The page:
A powerful new documentary film “Seeds of discontent” was launched today that draws attention to the role of a Swedish investment firm, Dutch pension fund and Norwegian church endowment firm in land grabbing in Mozambique.
Part 2 is the full film.
Amsterdam, Heidelberg, 2 October 2013
“Seeds of discontent”, released less than a week before the UN Committee for World Food Security meets in Rome, gives a compelling visual portrait of how investment by private financial players can undermine food security and human rights in developing countries.
The documentary film by director Geoff Arbourne looks at the community of Licole, based in the region where the company Chikweti Forests of Niassa has set up large tree plantations. Chikweti Forests of Niassa is a subsidiary of Global Solidarity Forest Fund (GSFF), a Sweden-based investment fund, co-owned by Dutch pension fund ABP, the Diocese of Västerås (Sweden), and the Norwegian church endowment, OVF.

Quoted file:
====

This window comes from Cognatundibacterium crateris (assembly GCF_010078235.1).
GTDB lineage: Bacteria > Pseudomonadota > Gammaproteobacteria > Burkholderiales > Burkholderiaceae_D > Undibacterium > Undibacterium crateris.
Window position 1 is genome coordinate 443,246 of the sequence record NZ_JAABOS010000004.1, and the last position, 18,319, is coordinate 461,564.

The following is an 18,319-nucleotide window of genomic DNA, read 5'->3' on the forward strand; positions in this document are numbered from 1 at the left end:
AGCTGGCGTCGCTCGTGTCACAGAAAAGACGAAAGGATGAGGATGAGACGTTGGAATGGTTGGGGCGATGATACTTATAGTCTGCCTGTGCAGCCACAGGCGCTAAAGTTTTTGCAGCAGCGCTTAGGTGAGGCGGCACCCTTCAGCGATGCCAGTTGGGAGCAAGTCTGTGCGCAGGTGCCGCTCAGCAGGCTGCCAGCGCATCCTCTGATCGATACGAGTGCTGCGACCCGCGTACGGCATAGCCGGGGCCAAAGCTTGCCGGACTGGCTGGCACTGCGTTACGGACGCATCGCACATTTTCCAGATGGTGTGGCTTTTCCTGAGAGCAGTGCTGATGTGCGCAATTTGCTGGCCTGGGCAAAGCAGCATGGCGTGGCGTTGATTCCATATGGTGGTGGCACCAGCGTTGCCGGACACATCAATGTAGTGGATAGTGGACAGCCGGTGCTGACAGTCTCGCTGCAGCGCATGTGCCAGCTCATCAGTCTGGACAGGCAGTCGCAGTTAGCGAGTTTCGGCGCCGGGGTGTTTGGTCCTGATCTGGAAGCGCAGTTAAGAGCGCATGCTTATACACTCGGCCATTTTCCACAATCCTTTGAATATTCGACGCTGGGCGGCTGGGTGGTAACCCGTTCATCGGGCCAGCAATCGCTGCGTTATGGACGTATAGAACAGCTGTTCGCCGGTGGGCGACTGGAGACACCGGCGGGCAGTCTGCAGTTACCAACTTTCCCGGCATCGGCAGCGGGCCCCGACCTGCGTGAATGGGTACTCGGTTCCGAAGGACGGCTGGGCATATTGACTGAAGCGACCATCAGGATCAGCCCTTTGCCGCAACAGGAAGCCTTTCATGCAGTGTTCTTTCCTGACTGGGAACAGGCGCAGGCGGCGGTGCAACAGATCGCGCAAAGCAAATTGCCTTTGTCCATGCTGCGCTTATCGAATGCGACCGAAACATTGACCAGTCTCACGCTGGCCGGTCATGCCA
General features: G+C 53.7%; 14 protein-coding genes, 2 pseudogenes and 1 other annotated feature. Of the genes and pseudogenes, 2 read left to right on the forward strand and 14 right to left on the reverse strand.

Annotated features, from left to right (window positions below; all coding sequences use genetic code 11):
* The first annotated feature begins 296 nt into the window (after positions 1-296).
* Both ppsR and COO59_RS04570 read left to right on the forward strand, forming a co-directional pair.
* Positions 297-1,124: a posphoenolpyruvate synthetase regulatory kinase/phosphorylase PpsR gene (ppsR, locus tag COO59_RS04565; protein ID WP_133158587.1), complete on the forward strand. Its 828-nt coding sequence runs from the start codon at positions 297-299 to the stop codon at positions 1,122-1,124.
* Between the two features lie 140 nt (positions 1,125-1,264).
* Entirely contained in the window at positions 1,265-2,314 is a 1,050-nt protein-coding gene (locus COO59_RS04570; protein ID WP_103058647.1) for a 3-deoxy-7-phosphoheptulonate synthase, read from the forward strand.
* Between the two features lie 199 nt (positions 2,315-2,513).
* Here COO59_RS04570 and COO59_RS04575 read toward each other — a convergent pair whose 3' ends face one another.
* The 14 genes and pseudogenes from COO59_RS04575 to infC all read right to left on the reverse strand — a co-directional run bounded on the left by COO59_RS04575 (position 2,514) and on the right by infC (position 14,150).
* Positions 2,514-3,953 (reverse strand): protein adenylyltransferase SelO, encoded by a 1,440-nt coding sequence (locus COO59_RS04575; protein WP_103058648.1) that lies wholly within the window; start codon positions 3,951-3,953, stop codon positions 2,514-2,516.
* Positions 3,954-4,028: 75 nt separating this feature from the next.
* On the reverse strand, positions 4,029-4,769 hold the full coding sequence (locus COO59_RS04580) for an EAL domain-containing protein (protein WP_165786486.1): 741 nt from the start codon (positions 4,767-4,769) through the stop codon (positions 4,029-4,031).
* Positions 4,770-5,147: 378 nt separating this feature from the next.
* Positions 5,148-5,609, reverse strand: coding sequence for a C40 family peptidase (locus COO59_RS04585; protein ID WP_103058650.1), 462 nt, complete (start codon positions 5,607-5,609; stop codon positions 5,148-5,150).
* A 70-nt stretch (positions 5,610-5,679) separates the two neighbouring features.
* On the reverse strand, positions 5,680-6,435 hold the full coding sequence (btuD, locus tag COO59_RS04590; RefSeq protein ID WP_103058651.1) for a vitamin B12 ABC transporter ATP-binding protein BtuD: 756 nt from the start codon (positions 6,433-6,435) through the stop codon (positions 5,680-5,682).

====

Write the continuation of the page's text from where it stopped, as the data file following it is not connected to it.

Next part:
Stichting Pensioenfonds ABP, based in the Netherlands, is the world’s second largest pension fund with a total asset value of Eur 264 billion. Its interest in investing in land and agriculture is clear with its slogan “The world is our farm”.
The documentary film was launched just five days before the Committee on World Food Security (CFS) meets for its 40th round of talks. CFS is an international and intergovernmental platform that seeks to ensure food security and nutrition for all. Transnational Institute and FIAN as part of the “Hands off the Land Alliance” are campaigning for effective measures to stop land and resource grabbing, such as the implementation of the Guidelines on the Responsible Governance of Tenure of Land, Fisheries and Forests, which were adopted by the CFS in 2012. The film is a case study of how investors in agriculture that claim to be well-meaning and to apply “responsible” practices, can end up fuelling land grabs and sowing deep divisions in rural communities such as Licole.
--from the film's website